- Computer skills – television production assistants work with sound boards, cameras, teleprompters, and many types of digital equipment, which requires strong computer skills
Tools of the Trade
Television production assistants regularly work with the following tools and equipment:
- Camera equipment (cables, cameras, camera mounts)
- Sound equipment (microphones)
- Studio equipment (teleprompters, control boards, lighting)
- Communication tools (radios, headsets)
Television Production Assistant Education and Training
Many employers require television production assistants to have a bachelor's degree in communications, or equivalent past work experience in television production. However, some companies will train television production assistants as entry-level candidates.
Despite past education and/or experience television production assistants may have, employers provide training for this job. The length of the training period varies by employer and by the television production assistant, depending on their background and previous experience in the industry. Many employers offer internship training programs to television production assistants that last for several weeks.
Television Production Assistant Salary and Outlook
Job data from the Bureau of Labor Statistics (BLS) shows that secretaries and administrative assistants earned a median hourly salary of $18.21 in 2017, or $37,870 annually. There were almost four million jobs for secretaries and administrative assistants in 2016, a number the BLS projects will decline by five percent through 2026. Like television production assistants, secretaries and administrative assistants perform clerical duties and provide support to other staff members. According to information provided by PayScale, television production assistants earn a median yearly income of $33,000.
A majority of employers provide basic benefits packages to full-time television production assistants that include health insurance coverage. Some employers may offer vision and dental insurance benefits as well. Paid vacation days are typically offered in standard benefits packages. Some employers provide television production assistants with free parking and free meals during their work hours. Part-time television production assistants do not typically receive insurance or vacation benefits.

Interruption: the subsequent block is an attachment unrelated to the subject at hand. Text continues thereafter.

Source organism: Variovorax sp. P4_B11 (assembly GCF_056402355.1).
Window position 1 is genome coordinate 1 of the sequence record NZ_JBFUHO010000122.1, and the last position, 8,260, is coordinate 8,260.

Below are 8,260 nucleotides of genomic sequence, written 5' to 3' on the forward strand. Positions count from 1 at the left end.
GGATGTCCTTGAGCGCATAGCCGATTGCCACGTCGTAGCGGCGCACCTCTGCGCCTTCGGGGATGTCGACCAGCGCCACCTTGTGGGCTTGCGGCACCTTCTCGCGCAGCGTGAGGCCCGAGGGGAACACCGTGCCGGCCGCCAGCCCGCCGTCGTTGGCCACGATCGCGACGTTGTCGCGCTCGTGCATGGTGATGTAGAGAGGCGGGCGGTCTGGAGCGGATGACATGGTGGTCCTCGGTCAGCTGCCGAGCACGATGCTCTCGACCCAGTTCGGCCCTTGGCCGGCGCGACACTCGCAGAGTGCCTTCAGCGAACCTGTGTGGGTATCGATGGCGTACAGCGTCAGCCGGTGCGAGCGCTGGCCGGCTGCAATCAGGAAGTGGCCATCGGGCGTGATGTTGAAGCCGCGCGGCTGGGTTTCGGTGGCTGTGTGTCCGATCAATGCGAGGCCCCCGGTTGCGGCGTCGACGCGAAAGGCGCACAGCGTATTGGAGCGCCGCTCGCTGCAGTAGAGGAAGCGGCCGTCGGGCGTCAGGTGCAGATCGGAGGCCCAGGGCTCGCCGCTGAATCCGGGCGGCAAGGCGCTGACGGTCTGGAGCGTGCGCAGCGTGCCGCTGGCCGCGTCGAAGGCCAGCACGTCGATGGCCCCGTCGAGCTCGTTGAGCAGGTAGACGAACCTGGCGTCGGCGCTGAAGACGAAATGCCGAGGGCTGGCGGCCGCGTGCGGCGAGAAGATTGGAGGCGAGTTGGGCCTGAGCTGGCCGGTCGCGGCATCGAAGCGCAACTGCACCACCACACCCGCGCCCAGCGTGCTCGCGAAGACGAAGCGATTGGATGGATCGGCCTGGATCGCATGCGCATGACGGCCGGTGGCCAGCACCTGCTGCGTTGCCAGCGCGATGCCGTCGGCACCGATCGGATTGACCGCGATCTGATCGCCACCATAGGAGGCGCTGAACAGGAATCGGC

These helpful resources provide job listings, industry news updates, and useful practical tips for television production assistants who want to excel at this career path:
Motion Picture Association of America – get news updates and learn more about the motion picture industry at this website dedicated to motion pictures of all kinds.
The Production Assistant's Pocket Handbook – learn all the basics of being a movie or television production assistant with this handbook that covers essential topics such as getting a job, using radios to communicate with production staff, and performing all the tasks of the job.
Production Hub – visit this website to search for production assistant jobs, read news updates, explore production resources, and search for industry vendors.
Getting it Done: The Ultimate Production Assistant Guide – this in-depth manual helps production assistants prepare for the job at hand and serves as an ongoing reference guide to make daily problems manageable.
National Association of Broadcasters – find education and training tools, upcoming industry events, news updates, and useful online tools for television production assistants and other types of broadcasters at this website.
Work In Production Part One: How to Format your Resume to Start or Upgrade your Career in Film and Television Production – this book is a step-by-step guide to getting a job as a television production assistant, and contains helpful tips from someone who spent 40 years as a working professional in the industry.